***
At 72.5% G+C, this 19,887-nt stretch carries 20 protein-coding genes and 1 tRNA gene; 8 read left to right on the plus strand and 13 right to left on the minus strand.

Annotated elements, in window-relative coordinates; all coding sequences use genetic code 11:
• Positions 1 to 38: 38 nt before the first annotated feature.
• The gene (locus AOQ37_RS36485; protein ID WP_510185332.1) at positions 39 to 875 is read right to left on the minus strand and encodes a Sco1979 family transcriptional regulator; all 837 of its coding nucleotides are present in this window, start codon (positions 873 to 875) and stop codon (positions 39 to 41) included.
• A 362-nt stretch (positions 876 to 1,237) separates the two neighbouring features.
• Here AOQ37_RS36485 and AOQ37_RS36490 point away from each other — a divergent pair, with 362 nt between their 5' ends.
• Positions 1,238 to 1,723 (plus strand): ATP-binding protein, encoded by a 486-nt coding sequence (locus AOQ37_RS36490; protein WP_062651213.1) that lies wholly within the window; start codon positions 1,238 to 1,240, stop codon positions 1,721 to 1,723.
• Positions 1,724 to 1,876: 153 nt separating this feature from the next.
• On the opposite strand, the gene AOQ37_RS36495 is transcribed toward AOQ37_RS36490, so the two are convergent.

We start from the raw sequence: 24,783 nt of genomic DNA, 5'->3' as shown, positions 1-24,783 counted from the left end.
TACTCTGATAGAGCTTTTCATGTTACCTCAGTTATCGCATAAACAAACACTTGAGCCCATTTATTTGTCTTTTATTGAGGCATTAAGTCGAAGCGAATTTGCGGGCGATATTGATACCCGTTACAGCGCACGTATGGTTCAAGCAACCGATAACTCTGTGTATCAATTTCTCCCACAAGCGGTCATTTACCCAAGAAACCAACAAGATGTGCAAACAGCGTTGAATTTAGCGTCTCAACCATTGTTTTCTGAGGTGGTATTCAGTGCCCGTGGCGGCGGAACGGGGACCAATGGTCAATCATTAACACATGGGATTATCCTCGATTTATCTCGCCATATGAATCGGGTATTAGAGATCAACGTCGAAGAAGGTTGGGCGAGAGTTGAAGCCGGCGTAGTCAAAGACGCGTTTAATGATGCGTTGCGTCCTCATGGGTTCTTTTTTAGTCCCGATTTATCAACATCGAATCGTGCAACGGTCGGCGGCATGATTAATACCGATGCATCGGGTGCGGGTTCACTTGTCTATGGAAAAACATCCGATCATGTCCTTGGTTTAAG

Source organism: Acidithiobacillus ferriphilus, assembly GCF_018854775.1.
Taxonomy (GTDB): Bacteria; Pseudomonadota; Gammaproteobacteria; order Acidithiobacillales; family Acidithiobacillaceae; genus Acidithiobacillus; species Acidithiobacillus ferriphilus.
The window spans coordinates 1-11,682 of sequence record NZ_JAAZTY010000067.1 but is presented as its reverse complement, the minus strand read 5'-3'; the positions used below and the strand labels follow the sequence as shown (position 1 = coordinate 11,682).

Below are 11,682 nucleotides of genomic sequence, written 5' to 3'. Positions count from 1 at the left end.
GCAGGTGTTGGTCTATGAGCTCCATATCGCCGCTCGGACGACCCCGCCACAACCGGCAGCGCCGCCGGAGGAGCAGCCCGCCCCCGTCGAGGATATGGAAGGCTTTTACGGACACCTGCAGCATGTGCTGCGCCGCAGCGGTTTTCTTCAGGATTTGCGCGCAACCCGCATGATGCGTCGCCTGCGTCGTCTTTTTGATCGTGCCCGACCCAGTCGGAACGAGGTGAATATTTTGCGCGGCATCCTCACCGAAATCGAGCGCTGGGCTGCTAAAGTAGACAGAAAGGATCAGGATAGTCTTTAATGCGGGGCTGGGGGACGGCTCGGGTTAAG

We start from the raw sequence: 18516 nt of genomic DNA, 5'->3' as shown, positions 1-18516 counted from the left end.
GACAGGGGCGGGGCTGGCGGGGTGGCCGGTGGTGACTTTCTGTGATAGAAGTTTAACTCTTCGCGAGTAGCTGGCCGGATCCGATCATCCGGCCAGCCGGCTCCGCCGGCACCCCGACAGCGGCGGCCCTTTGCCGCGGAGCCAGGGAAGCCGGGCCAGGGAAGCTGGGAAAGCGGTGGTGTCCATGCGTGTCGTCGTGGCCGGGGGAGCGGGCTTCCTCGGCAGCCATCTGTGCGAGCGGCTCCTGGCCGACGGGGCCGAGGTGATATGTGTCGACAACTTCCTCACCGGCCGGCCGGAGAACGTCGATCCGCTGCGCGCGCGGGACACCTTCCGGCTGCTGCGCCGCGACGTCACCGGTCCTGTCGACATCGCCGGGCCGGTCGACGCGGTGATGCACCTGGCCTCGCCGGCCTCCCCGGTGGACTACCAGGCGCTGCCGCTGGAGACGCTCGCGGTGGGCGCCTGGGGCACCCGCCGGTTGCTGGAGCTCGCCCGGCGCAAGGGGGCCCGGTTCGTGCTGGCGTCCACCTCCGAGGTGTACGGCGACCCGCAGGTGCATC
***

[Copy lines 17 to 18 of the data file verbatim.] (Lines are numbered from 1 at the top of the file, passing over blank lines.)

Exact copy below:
We start from the raw sequence: 18516 nt of genomic DNA, 5'->3' as shown, positions 1-18516 counted from the left end.
GACAGGGGCGGGGCTGGCGGGGTGGCCGGTGGTGACTTTCTGTGATAGAAGTTTAACTCTTCGCGAGTAGCTGGCCGGATCCGATCATCCGGCCAGCCGGCTCCGCCGGCACCCCGACAGCGGCGGCCCTTTGCCGCGGAGCCAGGGAAGCCGGGCCAGGGAAGCTGGGAAAGCGGTGGTGTCCATGCGTGTCGTCGTGGCCGGGGGAGCGGGCTTCCTCGGCAGCCATCTGTGCGAGCGGCTCCTGGCCGACGGGGCCGAGGTGATATGTGTCGACAACTTCCTCACCGGCCGGCCGGAGAACGTCGATCCGCTGCGCGCGCGGGACACCTTCCGGCTGCTGCGCCGCGACGTCACCGGTCCTGTCGACATCGCCGGGCCGGTCGACGCGGTGATGCACCTGGCCTCGCCGGCCTCCCCGGTGGACTACCAGGCGCTGCCGCTGGAGACGCTCGCGGTGGGCGCCTGGGGCACCCGCCGGTTGCTGGAGCTCGCCCGGCGCAAGGGGGCCCGGTTCGTGCTGGCGTCCACCTCCGAGGTGTACGGCGACCCGCAGGTGCATC